There are some drawbacks of the standard surgical technique, however. By removing the muscle from its fan-shaped origin on the squamous portion of the temporal bone, an unsightly defect is created in the temporal region. In addition, if the muscle is reflected in the typical manner over the arch of the zygoma, a soft tissue protrusion overlying the zygomatic arch is produced. Doubling the muscle on itself over the zygomatic arch alters the dynamics of contraction, which may result in ischemia and likely decreases the contractile forces that can be obtained. However, this procedure is relatively easy to perform. It provides symmetrical oral commissure elevation. The vector of pull is essentially ideal. There is no soft tissue depression produced in the temple and no tissue protrusion overlying the zygomatic arch. The advantages of this technique are the lack of facial scarring, minimal postoperative discomfort, and rapid healing of the buccal mucosa. In contrast to the external approach, facial soft tissue swelling and bruising is minimal. The technique is associated with quick postoperative recovery and minimal morbidity, without a scar on the face. Both esthetic and functional improvements can be achieved with this technique. Orthodromic temporalis tendon transfer is indicated in cases of long-standing facial paralysis and in cases of subacute facial paralysis in patients who desire a single-stage procedure with nearly immediate dynamic function. It is possible only in patients with intact trigeminal motor function. Patients selected for the orthodromic temporalis insertion transfer procedure were critically analyzed for their smile pattern [18]. The reinsertion site of the temporalis tendon was selected based on the pattern of dominant musculature in the patient’s smile (more horizontal zygomaticus major vs more vertical levator labii superioris alaeque nasi). Comprehensive patient-directed physical therapy is then initiated. The goal of the preoperative physical therapy is for the patient to better understand how to consciously coordinate individual muscle contraction to produce facial expression, particularly the smile. At this time, patients are educated about their smile pattern (“canine” vs “Mona Lisa”) and about how they can modify this to adapt to the type of smile expected after surgery.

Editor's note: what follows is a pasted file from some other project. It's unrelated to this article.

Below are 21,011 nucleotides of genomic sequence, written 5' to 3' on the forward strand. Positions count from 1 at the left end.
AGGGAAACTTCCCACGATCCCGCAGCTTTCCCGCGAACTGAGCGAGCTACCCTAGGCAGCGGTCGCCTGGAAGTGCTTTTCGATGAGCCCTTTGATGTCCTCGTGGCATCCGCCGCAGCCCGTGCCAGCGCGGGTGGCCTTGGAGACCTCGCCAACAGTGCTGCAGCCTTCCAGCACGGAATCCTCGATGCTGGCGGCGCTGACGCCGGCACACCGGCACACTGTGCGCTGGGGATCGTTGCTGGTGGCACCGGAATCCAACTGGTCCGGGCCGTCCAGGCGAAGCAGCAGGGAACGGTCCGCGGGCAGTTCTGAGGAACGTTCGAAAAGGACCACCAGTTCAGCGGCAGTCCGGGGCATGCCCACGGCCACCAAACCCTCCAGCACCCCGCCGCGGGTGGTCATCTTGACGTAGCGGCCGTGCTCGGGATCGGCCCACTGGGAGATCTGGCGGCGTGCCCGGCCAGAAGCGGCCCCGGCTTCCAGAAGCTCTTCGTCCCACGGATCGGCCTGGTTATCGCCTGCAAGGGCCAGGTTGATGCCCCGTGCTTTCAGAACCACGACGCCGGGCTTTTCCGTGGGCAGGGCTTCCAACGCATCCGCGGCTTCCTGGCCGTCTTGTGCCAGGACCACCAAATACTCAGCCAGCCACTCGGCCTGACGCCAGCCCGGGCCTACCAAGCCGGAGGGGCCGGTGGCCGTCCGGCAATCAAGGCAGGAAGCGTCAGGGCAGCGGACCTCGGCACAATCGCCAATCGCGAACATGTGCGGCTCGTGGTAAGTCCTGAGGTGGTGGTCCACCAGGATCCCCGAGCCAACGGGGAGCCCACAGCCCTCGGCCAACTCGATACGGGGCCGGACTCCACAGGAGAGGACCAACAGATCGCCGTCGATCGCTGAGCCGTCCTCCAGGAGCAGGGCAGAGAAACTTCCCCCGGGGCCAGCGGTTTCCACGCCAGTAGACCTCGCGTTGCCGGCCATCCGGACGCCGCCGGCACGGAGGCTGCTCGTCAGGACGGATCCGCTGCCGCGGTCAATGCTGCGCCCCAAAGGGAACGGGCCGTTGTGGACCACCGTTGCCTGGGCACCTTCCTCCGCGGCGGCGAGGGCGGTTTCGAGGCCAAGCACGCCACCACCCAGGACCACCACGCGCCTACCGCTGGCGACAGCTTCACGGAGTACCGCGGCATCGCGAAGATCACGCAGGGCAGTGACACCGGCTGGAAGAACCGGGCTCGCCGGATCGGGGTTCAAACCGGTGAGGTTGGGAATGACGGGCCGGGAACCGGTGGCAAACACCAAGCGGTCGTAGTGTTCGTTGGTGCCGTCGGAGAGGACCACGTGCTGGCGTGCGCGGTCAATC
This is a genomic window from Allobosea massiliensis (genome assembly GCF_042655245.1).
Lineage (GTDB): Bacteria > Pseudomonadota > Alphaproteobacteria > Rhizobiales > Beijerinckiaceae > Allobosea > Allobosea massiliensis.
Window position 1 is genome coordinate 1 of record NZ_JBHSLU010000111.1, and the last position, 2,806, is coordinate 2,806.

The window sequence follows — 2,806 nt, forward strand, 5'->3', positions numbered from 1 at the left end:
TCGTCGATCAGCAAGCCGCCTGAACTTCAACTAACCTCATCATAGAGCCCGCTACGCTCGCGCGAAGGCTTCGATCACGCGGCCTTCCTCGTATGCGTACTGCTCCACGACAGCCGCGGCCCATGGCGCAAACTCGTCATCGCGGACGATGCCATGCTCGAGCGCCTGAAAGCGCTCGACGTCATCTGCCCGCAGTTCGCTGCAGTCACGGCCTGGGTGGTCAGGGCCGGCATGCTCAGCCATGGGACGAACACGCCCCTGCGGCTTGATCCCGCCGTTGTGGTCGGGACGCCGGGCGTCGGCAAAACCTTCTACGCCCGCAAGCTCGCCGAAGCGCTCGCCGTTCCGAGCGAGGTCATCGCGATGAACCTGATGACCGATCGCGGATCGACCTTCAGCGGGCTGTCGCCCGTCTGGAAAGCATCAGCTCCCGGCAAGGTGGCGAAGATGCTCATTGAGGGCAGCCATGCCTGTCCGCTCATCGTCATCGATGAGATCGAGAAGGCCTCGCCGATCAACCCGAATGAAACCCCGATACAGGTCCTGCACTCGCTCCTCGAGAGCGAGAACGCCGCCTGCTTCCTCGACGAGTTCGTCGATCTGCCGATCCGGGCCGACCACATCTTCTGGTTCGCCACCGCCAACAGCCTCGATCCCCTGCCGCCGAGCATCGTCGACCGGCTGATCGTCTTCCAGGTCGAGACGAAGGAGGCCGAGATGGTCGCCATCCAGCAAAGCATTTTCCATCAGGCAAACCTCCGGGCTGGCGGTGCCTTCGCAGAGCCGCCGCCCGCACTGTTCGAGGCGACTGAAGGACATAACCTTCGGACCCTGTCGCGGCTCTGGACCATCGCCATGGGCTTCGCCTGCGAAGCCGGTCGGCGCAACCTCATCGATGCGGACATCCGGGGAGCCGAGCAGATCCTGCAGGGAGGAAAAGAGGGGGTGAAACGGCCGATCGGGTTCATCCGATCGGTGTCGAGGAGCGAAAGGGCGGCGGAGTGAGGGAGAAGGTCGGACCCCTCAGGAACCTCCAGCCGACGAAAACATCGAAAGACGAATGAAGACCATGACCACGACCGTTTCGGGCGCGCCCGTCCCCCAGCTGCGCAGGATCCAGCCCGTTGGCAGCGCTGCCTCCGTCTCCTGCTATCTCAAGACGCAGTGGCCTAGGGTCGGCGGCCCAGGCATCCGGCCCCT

Conclusions

The temporalis tendon transfer through the intraoral approach is a suitable procedure for dynamic treatment of minimally invasive facial paralysis in treating long-term facial paralysis patients. This procedure can keep the shape of the face similar to the normal side by moving the angle of mouth tightly and adequately. Both esthetic and functional improvements can be achieved with the transfer of the temporalis tendon to the oral commissure.

Declarations

Acknowledgements

This study was supported by the research fund from the Chosun University, 2017.

Authors’ contributions

JYC and SYM participated in the surgery. JYC, HYK, and SYM drafted the manuscript. All authors read and approved the final manuscript.

Ethics approval and consent to participate

Written informed consent was obtained from the patient for publication and any accompanying images.

Consent for publication

Written informed consent was obtained from the patient for publication of this case report and any accompanying images.

Competing interests

The authors declare that they have no competing interests.

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Authors’ Affiliations

(1)
Department of Otorhinolaryngology-Head and Neck Surgery, School of Medicine, Chosun University, 365, Pilmun-daero, Dong-gu, Gwangju, 501-759, South Korea
(2)
Department of Oral and Maxillofacial Surgery, Chosun University Dental Hospital, 309, Pilmun-daero, Dong-gu, Gwangju, 501-759, South Korea
(3)
Department of Oral and Maxillofacial Surgery, School of Dentistry, Chosun University, 309, Pilmun-daero, Dong-gu, Gwangju, 501-759, South Korea

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Copyright

© The Author(s). 2018